Wednesday, May 12, 2021

REVIEW: The Heiress Gets a Duke by Harper St. George



This is a new historical romance writer for me and I enjoyed it so much that I have already procured a copy of the next novel, in the  hopes that it follows August's sister (or brother). In this particular novel, we have an American mother, in particular (though abetted by the father), who wants to rise above her New Money station and she sees an opportunity by marrying off a daughter to a Duke. And, we have a Duke whose family is in dire financial straits and needs the funds marrying an American heiress could provide. So as you can see, these two families can each fulfill a desire or a need of the other. The only problem? The potential bride in question wants nothing to do with we're off on an adventure of figuring out how these two families will find their HEA.

One of the things I enjoyed about this particular historical romance was how independent our heroine, August was. She was raised and allowed to pursue her interest in the family business and so she was reticent to give that up. She liked her freedom and the respect she felt her position gave her--more so than your average woman in that time. I also enjoyed that Rothschild (Evan), found her spirit and independence as positives and had no desire to see those things stripped from her. While there things about both of them that were annoying and frustrating, that they were evolved and on the same page about progressing the rights of those around them was refreshing. These were no simpering fools.

I also enjoyed that the writer made me love to hate August's mom and dad the more they revealed who they were. I loved that undercurrent of conflict and how August just refused to capitulate...or Evan refused to let her; even before they were officially a 'team', they were a team.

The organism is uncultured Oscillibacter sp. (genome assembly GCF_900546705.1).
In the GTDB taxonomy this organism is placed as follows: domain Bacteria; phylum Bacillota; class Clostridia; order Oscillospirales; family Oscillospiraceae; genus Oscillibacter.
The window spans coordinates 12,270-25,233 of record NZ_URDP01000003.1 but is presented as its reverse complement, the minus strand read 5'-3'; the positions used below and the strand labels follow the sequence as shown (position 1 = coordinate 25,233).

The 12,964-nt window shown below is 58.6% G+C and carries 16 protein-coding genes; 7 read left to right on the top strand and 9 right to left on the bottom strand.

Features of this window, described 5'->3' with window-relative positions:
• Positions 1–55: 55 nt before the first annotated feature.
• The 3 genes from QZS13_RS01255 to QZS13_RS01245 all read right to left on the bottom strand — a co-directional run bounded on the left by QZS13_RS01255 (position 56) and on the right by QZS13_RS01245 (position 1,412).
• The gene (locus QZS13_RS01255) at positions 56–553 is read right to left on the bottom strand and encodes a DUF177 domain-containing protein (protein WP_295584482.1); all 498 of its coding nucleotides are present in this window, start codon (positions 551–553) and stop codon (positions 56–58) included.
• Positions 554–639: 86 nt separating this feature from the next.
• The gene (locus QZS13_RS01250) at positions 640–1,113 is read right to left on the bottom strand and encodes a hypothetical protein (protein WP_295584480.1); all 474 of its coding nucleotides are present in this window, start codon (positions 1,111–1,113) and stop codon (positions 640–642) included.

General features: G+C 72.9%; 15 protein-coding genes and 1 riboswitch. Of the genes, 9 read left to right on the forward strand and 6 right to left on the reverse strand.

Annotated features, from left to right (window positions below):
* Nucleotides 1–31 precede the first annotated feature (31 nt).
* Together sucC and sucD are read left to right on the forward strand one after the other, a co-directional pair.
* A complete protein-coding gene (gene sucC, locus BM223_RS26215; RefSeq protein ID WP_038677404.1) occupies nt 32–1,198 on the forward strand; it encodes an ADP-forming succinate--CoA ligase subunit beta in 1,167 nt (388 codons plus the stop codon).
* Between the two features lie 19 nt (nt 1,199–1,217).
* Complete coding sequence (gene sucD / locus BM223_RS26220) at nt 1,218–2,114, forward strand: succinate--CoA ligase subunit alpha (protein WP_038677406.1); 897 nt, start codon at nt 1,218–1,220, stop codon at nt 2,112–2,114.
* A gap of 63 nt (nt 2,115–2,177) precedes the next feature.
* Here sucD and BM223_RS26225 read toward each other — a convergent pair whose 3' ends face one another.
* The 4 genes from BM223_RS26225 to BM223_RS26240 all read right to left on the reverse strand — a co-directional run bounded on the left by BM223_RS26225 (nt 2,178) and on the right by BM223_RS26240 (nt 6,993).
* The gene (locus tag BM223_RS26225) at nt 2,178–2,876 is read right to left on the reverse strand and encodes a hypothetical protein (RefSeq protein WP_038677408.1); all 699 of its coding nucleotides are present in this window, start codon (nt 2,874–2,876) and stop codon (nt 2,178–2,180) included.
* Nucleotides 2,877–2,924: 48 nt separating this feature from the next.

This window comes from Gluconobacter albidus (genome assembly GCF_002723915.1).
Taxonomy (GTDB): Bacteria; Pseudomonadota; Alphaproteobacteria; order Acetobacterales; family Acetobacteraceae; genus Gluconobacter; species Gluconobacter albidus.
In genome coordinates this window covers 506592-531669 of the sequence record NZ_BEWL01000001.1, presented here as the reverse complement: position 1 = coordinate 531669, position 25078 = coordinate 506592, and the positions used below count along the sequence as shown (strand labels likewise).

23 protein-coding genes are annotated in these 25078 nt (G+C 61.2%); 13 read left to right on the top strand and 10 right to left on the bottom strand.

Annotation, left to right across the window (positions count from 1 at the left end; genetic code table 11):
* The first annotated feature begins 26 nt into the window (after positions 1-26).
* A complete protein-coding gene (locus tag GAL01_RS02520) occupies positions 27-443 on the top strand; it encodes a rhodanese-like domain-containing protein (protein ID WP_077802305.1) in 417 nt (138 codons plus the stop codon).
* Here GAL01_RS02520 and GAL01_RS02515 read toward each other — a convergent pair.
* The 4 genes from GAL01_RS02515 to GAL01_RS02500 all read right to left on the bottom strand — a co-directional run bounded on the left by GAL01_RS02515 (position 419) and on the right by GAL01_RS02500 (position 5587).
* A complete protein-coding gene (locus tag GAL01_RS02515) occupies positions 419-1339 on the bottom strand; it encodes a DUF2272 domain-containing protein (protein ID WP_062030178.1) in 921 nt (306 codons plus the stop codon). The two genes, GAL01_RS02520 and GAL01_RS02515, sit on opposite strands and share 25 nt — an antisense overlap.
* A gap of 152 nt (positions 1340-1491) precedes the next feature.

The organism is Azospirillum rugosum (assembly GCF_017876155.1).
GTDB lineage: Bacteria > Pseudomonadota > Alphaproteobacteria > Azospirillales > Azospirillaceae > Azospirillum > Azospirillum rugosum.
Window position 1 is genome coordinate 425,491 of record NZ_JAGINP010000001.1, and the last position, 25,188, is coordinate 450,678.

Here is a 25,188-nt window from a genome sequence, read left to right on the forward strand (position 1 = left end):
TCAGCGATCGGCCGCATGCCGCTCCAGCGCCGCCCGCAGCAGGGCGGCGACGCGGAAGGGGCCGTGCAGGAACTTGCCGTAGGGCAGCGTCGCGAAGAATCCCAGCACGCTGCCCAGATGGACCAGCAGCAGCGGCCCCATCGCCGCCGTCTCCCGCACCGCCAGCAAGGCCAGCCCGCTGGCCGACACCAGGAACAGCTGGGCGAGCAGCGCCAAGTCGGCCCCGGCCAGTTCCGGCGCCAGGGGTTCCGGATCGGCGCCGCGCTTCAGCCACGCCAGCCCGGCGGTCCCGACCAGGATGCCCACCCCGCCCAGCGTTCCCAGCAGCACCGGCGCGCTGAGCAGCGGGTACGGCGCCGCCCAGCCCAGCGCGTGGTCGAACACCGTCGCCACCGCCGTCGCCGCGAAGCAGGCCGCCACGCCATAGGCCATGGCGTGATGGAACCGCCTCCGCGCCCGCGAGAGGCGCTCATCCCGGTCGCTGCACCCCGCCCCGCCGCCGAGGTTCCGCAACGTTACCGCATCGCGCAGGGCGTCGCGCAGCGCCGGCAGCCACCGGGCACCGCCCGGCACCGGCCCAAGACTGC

There were a few parts that felt a little slow, but maybe I was just eager to see them end up together? And this was definitely a s-l-o-w burn so if you don't have the patience for that, know that upfront. All that being said, though, I'm eager to read another one.



Even a fortune forged in railroads and steel can't buy entrance into the upper echelons of Victorian high society--for that you need a marriage of convenience.

American heiress August Crenshaw has aspirations. But unlike her peers, it isn't some stuffy British Lord she wants wrapped around her finger--it's Crenshaw Iron Works, the family business. When it's clear that August's outrageously progressive ways render her unsuitable for a respectable match, her parents offer up her younger sister to the highest entitled bidder instead. This simply will not do. August refuses to leave her sister to the mercy of a loveless marriage.

Evan Sterling, the Duke of Rothschild, has no intention of walking away from the marriage. He's recently inherited the title only to find his coffers empty, and with countless lives depending on him, he can't walk away from the fortune a Crenshaw heiress would bring him. But after meeting her fiery sister, he realizes Violet isn't the heiress he wants. He wants August, and he always gets what he wants.

But August won't go peacefully to her fate. She decides to show Rothschild that she's no typical London wallflower. Little does she realize that every stunt she pulls to make him call off the wedding only makes him like her even more.

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